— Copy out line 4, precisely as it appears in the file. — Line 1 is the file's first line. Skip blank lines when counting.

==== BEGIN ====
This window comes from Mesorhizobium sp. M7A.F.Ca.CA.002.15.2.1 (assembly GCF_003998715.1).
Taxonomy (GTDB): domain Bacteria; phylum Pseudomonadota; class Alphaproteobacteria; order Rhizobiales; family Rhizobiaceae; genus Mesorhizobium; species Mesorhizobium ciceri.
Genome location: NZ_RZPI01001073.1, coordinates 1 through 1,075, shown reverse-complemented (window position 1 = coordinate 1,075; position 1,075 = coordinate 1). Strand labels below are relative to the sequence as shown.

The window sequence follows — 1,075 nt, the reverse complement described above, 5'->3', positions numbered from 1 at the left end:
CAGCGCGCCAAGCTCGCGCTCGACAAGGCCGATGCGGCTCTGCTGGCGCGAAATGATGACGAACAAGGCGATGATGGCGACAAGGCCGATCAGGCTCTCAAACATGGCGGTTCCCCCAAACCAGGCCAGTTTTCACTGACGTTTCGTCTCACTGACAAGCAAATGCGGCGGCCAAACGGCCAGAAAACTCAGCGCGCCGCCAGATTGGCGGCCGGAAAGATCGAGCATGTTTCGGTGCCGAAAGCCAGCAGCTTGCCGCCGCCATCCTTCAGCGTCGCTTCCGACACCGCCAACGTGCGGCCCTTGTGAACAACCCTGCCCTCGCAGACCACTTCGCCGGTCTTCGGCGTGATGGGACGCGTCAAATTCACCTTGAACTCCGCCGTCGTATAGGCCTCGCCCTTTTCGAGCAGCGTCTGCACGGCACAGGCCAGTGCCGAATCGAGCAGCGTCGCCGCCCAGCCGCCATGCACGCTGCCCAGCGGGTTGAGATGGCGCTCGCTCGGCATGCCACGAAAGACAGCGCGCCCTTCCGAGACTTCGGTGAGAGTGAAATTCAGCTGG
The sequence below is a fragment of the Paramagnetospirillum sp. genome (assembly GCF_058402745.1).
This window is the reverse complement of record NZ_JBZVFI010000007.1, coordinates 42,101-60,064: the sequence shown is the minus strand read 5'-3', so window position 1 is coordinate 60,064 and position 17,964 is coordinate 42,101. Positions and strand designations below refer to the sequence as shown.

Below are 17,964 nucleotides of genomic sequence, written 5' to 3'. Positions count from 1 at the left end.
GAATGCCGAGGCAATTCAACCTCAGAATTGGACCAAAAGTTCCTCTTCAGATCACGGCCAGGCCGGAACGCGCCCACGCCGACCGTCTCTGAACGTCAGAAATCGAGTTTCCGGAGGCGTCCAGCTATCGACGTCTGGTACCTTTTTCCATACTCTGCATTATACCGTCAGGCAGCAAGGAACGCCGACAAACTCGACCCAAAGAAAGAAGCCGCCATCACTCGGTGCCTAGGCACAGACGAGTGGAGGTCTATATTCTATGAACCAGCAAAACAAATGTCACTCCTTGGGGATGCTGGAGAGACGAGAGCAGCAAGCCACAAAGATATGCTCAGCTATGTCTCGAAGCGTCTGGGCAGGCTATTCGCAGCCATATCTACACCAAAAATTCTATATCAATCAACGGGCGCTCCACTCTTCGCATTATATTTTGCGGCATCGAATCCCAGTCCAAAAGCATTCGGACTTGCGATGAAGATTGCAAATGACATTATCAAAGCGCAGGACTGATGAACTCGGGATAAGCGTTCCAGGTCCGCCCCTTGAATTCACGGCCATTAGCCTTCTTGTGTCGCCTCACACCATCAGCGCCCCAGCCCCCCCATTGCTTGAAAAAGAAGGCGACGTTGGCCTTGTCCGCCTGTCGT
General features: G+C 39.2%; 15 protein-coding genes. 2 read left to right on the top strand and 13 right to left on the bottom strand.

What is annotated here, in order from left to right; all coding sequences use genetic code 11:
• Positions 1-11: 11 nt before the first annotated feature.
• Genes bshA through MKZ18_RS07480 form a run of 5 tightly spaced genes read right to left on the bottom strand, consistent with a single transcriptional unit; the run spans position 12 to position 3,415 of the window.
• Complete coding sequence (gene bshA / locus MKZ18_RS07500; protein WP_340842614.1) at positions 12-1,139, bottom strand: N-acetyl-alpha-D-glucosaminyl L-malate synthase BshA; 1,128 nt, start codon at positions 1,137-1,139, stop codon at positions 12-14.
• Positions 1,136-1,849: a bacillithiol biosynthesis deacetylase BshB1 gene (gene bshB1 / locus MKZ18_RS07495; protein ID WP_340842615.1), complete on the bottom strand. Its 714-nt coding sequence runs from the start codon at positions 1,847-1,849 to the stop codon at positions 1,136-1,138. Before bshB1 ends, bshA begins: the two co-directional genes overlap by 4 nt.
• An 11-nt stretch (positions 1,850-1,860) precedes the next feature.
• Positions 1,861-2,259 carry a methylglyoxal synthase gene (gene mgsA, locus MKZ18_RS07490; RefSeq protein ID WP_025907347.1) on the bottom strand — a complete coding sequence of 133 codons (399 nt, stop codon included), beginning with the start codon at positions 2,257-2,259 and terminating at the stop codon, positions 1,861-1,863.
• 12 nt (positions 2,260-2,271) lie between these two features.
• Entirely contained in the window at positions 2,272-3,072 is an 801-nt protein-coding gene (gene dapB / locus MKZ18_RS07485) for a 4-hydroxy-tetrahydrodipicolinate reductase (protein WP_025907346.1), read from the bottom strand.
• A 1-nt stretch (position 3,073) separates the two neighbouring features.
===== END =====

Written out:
The window sequence follows — 1,075 nt, the reverse complement described above, 5'->3', positions numbered from 1 at the left end: